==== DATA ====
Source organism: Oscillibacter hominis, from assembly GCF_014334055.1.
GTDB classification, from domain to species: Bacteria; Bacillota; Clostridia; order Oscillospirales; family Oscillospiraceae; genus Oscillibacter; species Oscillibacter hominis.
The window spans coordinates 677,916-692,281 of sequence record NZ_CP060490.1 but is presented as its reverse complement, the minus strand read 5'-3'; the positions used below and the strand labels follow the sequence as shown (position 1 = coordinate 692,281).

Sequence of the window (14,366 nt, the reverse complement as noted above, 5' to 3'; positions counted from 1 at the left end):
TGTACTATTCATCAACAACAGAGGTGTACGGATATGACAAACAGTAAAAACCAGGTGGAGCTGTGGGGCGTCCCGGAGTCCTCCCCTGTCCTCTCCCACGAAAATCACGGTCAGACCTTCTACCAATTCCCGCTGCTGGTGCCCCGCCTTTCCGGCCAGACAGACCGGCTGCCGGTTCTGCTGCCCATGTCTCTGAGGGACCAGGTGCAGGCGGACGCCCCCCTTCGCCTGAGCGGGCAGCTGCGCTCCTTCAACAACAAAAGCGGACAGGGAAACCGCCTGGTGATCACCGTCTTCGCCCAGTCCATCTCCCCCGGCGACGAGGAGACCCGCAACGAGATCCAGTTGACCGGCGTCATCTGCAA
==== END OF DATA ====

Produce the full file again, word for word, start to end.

Source organism: Oscillibacter hominis, from assembly GCF_014334055.1.
GTDB classification, from domain to species: Bacteria; Bacillota; Clostridia; order Oscillospirales; family Oscillospiraceae; genus Oscillibacter; species Oscillibacter hominis.
The window spans coordinates 677,916-692,281 of sequence record NZ_CP060490.1 but is presented as its reverse complement, the minus strand read 5'-3'; the positions used below and the strand labels follow the sequence as shown (position 1 = coordinate 692,281).

Sequence of the window (14,366 nt, the reverse complement as noted above, 5' to 3'; positions counted from 1 at the left end):
TGTACTATTCATCAACAACAGAGGTGTACGGATATGACAAACAGTAAAAACCAGGTGGAGCTGTGGGGCGTCCCGGAGTCCTCCCCTGTCCTCTCCCACGAAAATCACGGTCAGACCTTCTACCAATTCCCGCTGCTGGTGCCCCGCCTTTCCGGCCAGACAGACCGGCTGCCGGTTCTGCTGCCCATGTCTCTGAGGGACCAGGTGCAGGCGGACGCCCCCCTTCGCCTGAGCGGGCAGCTGCGCTCCTTCAACAACAAAAGCGGACAGGGAAACCGCCTGGTGATCACCGTCTTCGCCCAGTCCATCTCCCCCGGCGACGAGGAGACCCGCAACGAGATCCAGTTGACCGGCGTCATCTGCAA